Black-Eyed Pea Salad

Average Rating:

×

Black-Eyed Pea Salad

This Simple Cooking with Heart, Southern-American salad has a little bit of everything: the protein power of black-eyed peas, the crunch of cucumbers, and the sweetness of bell peppers, all in a cumin-spiked dressing.

Ingredients

Servings  8   Serving Size   1 cup

  • 1/4 cup canola or corn oil
  • 1/4 cup red wine vinegar
  • 3/4 teaspoon ground cumin
  • 1/4 teaspoon garlic powder
  • 1/4 teaspoon salt
  • 1/8 teaspoon pepper
  • 1 medium cucumber, chopped
  • 1 medium zucchini, grated
  • 1 medium bell pepper (any color), chopped
  • 2 medium tomatoes, chopped
  • 1/3 cup finely chopped red onion
  • 1 15.5-ounce can no-salt-added or low-sodium black-eyed peas, rinsed and drained
  • 1 15.5-ounce can no-salt-added or low-sodium whole-kernel corn, rinsed and drained

Directions

Tip: Click on step to mark as complete.

  1. In a large bowl, whisk together the oil, vinegar, cumin, garlic powder, salt, and pepper.
  2. Stir in the cucumber, zucchini, bell pepper, tomatoes, onion, black-eyed peas, and corn.

Cooking Tip: Draining and rinsing canned goods, including vegetables, beans, and legumes, helps remove any excess sodium.

Keep it Healthy: Legumes, such as black-eyed peas and beans (black, kidney, and cannellini, for example), add protein and fiber to a meal. Try adding them to soups, salads, and stews.

Tip: Want to make this side salad into a meal? Stir in 2 (8.8-ounce) packages of cooked brown rice. This whole grain will bump up the protein.

Nutrition Facts

Black-Eyed Pea Salad

CaloriesCalories

170 Per Serving

ProteinProtein

5g Per Serving

FiberFiber

4g Per Serving

Cost Per ServingCost Per Serving

$1.65

Nutrition Facts

Calories 170
Total Fat 7.5 g
Saturated Fat 0.5 g
Trans Fat 0.0 g
Polyunsaturated Fat 2.0 g
Monounsaturated Fat 4.5 g
Cholesterol 0 mg
Sodium 78 mg
Total Carbohydrate 22 g
Dietary Fiber 4 g
Sugars 6 g
Protein 5 g

Dietary Exchanges
1 1/2 starch, 1 1/2 fat

 

This Simple Cooking with Heart, Southern-American salad has a little bit of everything: the protein power of black-eyed peas, the crunch of cucumbers, and the sweetness of bell peppers, all in a cumin-spiked dressing.

Nutrition Facts

Black-Eyed Pea Salad

CaloriesCalories

170 Per Serving

ProteinProtein

5g Per Serving

FiberFiber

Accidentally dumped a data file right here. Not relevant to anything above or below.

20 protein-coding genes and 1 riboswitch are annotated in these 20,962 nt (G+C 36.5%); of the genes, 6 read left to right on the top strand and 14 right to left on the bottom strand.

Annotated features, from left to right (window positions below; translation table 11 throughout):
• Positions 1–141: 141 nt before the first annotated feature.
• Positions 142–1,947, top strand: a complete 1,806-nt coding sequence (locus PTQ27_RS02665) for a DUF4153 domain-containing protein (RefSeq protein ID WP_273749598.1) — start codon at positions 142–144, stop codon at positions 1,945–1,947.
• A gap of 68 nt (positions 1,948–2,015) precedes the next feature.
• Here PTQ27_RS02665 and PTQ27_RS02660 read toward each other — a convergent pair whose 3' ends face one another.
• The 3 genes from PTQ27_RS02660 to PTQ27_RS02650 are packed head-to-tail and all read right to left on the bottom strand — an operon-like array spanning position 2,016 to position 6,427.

4g Per Serving

Cost Per ServingCost Per Serving

$1.65
×
Calories 170
Total Fat 7.5 g
Saturated Fat 0.5 g
Trans Fat 0.0 g
Polyunsaturated Fat 2.0 g
Monounsaturated Fat 4.5 g
Cholesterol 0 mg
Sodium 78 mg
Total Carbohydrate 22 g
Dietary Fiber 4 g
Sugars 6 g
Protein 5 g

Dietary Exchanges
1 1/2 starch, 1 1/2 fat

Ingredients

Servings  8   Serving Size   1 cup

  • 1/4 cup canola or corn oil
  • 1/4 cup red wine vinegar
  • 3/4 teaspoon ground cumin
  • 1/4 teaspoon garlic powder
  • 1/4 teaspoon salt
  • 1/8 teaspoon pepper
  • 1 medium cucumber, chopped
  • 1 medium zucchini, grated
  • 1 medium bell pepper (any color), chopped
  • 2 medium tomatoes, chopped
  • 1/3 cup finely chopped red onion
  • 1 15.5-ounce can no-salt-added or low-sodium black-eyed peas, rinsed and drained
  • 1 15.5-ounce can no-salt-added or low-sodium whole-kernel corn, rinsed and drained

Directions

Tip: Click on step to mark as complete.

  1. In a large bowl, whisk together the oil, vinegar, cumin, garlic powder, salt, and pepper.
  2. Stir in the cucumber, zucchini, bell pepper, tomatoes, onion, black-eyed peas, and corn.

Cooking Tip: Draining and rinsing canned goods, including vegetables, beans, and legumes, helps remove any excess sodium.

Keep it Healthy: Legumes, such as black-eyed peas and beans (black, kidney, and cannellini, for example), add protein and fiber to a meal. Try adding them to soups, salads, and stews.

Tip: Want to make this side salad into a meal? Stir in 2 (8.8-ounce) packages of cooked brown rice. This whole grain will bump up the protein.

 


American Heart Association recipes are developed or reviewed by nutrition experts and meet specific, science-based dietary guidelines and recipe criteria for a healthy dietary pattern.

Some recipes may be suitable for people who are managing diabetes, high blood pressure, heart disease and/or other conditions or seeking low-sodium, low-fat, low-sugar, low-cholesterol or low-calories recipes. However, this site and its services do not constitute medical advice, diagnosis or treatment. Always talk to your health care provider for diagnosis and treatment, including your specific dietary needs. If you have or suspect that you have a medical problem or condition, please contact a qualified health care provider.

Copyright is owned or held by the American Association, Inc. (AHA), except for recipes certified by the Heart-Check recipe certification program or otherwise indicated. All rights are reserved. Permission is granted, at no cost and without need for further request, to link to or share AHA-own recipes provided that no next, ingredients or directions are altered; no substitutions are made; and proper attribution is made to the American Heart Association. See full terms of use.